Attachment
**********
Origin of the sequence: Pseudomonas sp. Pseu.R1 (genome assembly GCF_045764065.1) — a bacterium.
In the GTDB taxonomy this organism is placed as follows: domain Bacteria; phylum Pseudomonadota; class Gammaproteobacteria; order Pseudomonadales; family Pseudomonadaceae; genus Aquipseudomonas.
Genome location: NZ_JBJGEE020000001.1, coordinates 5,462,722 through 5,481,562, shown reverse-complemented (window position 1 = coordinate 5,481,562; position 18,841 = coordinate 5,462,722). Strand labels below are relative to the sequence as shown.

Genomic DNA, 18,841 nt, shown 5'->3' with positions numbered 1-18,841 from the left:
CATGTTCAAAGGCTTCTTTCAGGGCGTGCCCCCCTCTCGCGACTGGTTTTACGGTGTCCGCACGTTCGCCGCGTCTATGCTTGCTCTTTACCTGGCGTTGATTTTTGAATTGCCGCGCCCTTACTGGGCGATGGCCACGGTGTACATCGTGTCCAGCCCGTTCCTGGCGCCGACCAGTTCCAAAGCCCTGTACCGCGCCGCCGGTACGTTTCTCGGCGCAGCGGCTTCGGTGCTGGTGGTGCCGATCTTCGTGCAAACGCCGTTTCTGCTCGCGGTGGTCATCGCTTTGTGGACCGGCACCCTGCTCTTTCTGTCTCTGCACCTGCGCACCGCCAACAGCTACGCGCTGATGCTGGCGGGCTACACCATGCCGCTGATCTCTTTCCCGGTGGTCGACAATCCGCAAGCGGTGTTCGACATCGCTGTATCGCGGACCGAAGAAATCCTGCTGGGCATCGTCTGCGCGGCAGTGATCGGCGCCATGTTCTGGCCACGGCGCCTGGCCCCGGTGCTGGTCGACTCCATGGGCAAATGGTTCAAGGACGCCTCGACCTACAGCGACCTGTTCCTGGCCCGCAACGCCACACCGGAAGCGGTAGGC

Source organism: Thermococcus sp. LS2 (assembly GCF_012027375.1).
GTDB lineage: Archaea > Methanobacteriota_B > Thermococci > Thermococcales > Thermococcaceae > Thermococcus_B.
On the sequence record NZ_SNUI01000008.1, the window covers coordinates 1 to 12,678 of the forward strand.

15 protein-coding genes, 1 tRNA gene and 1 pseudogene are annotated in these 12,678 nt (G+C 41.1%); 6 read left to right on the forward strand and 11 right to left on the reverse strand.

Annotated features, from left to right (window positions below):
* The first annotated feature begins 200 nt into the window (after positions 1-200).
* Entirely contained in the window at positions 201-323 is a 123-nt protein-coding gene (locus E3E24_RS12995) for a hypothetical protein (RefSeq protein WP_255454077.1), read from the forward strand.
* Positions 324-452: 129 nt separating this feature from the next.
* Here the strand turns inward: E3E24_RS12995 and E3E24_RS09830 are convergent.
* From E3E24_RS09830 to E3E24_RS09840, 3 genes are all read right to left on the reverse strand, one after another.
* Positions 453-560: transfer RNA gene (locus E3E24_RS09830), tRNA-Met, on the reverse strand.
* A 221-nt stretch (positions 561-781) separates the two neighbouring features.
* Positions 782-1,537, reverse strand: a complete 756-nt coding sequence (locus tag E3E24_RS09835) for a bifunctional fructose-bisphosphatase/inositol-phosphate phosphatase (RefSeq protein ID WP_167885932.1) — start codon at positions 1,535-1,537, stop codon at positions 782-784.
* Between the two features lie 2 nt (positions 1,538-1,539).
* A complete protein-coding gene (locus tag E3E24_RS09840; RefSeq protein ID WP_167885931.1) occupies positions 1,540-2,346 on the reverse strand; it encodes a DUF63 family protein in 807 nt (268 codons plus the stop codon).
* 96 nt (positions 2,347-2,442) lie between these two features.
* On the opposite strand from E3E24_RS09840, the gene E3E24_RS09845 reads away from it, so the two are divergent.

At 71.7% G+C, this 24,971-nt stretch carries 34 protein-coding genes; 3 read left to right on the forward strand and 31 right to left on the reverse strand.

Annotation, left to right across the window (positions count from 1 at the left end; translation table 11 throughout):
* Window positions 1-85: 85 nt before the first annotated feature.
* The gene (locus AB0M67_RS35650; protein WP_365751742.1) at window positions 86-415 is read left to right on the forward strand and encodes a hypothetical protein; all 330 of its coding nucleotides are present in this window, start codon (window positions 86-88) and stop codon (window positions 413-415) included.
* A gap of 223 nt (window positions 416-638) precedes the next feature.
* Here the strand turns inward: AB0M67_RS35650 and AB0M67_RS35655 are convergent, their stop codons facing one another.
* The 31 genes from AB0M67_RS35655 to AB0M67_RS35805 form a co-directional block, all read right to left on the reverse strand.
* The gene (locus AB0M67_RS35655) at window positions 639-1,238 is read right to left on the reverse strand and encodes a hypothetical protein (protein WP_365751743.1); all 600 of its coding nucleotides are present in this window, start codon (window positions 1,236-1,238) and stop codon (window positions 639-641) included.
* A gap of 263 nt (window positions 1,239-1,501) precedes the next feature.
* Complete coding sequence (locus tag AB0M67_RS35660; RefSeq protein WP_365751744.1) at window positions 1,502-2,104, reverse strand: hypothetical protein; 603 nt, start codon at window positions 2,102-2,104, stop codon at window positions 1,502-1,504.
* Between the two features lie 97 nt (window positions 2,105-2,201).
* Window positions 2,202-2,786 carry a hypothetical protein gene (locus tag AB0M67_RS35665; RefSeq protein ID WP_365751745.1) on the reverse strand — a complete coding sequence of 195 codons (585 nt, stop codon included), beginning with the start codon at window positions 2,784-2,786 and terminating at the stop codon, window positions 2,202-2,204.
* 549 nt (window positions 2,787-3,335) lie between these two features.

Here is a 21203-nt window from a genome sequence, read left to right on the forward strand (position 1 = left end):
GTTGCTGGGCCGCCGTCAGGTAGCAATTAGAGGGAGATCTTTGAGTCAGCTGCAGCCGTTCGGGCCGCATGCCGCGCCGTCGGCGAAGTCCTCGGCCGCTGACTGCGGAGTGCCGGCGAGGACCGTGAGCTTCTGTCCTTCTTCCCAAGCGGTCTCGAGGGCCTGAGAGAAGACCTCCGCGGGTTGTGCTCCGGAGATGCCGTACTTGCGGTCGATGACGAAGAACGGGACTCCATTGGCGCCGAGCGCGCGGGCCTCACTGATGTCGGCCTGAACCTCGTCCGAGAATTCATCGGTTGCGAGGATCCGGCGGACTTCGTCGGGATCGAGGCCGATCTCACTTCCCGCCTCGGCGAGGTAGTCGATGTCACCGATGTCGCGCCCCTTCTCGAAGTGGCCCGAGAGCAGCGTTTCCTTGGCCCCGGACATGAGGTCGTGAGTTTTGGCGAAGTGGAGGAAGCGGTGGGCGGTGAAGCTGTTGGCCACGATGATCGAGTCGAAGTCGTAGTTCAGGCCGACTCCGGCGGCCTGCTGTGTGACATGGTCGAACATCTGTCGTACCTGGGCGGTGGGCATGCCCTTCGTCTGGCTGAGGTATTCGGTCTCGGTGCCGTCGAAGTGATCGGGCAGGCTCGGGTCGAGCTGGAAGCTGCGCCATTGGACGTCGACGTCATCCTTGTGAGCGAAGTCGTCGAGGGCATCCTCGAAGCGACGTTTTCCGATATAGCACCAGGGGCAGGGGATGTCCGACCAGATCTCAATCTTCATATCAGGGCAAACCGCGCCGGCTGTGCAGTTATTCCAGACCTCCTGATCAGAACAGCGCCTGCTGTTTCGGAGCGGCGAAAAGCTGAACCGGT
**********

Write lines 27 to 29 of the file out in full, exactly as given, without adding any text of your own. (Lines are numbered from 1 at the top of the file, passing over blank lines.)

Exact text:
* A gap of 223 nt (window positions 416-638) precedes the next feature.
* Here the strand turns inward: AB0M67_RS35650 and AB0M67_RS35655 are convergent, their stop codons facing one another.
* The 31 genes from AB0M67_RS35655 to AB0M67_RS35805 form a co-directional block, all read right to left on the reverse strand.